Born: September 15, 1857 in Cincinnati, Ohio
In 1904, Taft was appointed Secretary of War by President Teddy Roosevelt, and by 1907 had decided that Taft should be his successor. The Republican Convention nominated him the next year.
Taft disliked the campaign--"one of the most uncomfortable four months of my life." But he pledged his loyalty to the Roosevelt program, popular in the West, while his brother Charles reassured eastern Republicans. William Jennings Bryan, running on the Democratic ticket for a third time, complained that he was having to oppose two candidates, a western progressive Taft and an eastern conservative Taft. Taft won the presidential election.
Progressives were pleased with Taft's election. "Roosevelt has cut enough hay," they said; "Taft is the man to put it into the barn." Conservatives were delighted to be rid of Roosevelt--the "mad messiah." However, Taft was not a successful President. Unlike Roosevelt, Taft did not believe in the stretching of Presidential powers. Taft alienated many liberal Republicans who later formed the Progressive Party, by defending the Payne-Aldrich Act which unexpectedly continued high tariff rates. He further antagonized Progressives by upholding his Secretary of the Interior, accused of failing to carry out Roosevelt's conservation policies.
In the angry Progressive onslaught against him, little attention was paid to the fact that his administration initiated 80 antitrust suits and that Congress submitted to the states amendments for a Federal income tax and the direct election of Senators. A postal savings system was established, and the Interstate Commerce Commission was directed to set railroad rates.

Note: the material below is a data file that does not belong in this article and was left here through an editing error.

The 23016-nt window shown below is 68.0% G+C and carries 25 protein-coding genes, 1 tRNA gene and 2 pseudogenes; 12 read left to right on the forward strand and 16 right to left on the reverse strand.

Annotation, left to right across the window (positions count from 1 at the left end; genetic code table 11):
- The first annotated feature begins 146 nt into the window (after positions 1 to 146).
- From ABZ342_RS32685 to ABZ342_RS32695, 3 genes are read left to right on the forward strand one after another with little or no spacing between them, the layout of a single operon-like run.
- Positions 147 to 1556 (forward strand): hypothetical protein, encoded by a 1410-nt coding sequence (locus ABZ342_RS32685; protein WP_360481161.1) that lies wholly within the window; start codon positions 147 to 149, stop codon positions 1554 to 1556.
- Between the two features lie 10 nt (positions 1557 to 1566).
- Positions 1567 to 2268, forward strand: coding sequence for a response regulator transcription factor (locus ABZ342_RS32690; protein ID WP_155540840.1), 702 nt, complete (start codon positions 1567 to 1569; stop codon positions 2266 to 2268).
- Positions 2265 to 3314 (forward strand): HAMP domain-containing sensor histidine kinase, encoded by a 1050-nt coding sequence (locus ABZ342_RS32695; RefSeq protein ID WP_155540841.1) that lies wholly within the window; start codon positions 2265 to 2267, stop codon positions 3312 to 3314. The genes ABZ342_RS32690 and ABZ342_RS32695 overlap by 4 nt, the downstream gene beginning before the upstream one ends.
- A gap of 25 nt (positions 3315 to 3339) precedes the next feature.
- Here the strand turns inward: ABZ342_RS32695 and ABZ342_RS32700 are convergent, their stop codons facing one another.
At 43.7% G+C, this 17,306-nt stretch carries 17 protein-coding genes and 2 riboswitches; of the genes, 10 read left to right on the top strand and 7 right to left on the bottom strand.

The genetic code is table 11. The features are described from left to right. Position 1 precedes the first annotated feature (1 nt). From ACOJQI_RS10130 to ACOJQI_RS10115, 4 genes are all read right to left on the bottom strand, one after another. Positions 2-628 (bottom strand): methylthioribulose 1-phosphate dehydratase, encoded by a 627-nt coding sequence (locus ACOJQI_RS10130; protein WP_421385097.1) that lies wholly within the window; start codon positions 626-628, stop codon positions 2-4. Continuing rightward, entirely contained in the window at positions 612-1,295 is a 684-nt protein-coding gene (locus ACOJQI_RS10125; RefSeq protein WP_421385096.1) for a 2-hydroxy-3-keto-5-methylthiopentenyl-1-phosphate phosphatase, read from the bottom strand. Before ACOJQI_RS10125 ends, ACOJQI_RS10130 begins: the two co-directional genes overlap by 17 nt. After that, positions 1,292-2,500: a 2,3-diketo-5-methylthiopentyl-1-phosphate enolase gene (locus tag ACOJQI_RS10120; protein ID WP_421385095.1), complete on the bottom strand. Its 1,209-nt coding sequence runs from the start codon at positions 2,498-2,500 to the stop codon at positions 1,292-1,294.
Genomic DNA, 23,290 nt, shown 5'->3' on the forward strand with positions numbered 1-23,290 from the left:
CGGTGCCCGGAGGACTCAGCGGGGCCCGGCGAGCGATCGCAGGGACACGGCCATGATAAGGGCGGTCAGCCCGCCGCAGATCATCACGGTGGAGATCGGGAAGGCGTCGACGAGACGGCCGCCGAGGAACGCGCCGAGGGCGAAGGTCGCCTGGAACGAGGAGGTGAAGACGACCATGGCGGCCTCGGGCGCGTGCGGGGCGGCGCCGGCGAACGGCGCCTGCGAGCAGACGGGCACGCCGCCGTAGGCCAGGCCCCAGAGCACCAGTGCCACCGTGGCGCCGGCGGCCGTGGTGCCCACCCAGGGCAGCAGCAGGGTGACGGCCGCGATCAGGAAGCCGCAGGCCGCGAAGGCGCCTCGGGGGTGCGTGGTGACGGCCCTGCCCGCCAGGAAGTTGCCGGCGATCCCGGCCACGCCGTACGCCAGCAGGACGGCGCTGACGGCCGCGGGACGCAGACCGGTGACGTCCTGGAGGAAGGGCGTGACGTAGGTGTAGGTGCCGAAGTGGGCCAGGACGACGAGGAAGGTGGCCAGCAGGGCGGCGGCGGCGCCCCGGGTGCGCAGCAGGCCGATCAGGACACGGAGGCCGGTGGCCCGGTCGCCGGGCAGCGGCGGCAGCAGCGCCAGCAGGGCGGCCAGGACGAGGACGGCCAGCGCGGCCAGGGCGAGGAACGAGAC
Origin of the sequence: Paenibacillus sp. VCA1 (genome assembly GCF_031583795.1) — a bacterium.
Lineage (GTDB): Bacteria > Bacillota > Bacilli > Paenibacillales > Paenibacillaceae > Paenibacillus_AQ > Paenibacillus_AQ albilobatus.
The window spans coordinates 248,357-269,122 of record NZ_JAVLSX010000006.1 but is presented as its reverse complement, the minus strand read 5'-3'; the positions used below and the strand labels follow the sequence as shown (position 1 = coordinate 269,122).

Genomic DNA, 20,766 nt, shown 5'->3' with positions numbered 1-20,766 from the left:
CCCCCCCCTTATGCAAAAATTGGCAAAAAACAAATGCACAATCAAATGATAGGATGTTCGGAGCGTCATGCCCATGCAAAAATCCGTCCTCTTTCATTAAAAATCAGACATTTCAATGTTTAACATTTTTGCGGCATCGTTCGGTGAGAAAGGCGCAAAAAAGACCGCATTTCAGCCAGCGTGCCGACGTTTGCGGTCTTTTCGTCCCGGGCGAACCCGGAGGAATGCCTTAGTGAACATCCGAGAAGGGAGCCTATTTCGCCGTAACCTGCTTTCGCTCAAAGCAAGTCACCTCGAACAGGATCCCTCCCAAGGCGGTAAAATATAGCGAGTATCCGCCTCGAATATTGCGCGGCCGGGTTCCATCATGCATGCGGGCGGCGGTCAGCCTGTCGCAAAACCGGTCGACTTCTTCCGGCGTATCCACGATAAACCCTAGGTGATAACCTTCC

Teddy Roosevelt was so frustrated with Taft's leadership that he ran for President in 1912 on the Bull Moose ticket, which allowed the Democrat Woodrow Wilson to win with a plurality of the popular vote (but a majority of the electoral vote).
After his defeat in 1912, Taft returned to his alma mater, Yale, to teach law. In 1921, the Republicans once again occupied the White House. President Harding nominated Taft to the position of Chief Justice after the death of Edward White, whom Taft had appointed to that position. The Senate confirmed Taft's nomination the same day it was sent to it. Taft thus became the only person to serve as both President and as a Justice of the Supreme Court. (John Quincy Adams declined a nomination to the Court before he became President in 1825.)
Taft was a conservative judge who distrusted reform legislation that he believed too radical. In Truax v. Corrigan in 1921, Taft wrote the Court's opinion declaring Arizona's efforts to limit the issuance of much despised injunctions by judges (used against labor unions) during a labor strike to be unconstitutional. Taft saw the legislation as being too heavy in favor of labor. Taft also wrote an opinion for the Court declaring unconstitutional a congressional effort to outlaw child labor through use of the taxing power. Taft did dissent in Adkins v. Children's Hospital in 1923, which held unconstitutional a minimum wage law for women in the District of Columbia. Taft was an able judicial administrator, whose lobbying led to the passage of the Judiciary Act of 1925. This Act granted to the Court an extraordinary discretion in its caseload.
Taft resigned from the Court
due to illness in February of 1930. He died a month later. Taft never
being president and always considered being a Supreme Court
as being the highpoint of his life. He once said, "I don't
that I ever was President."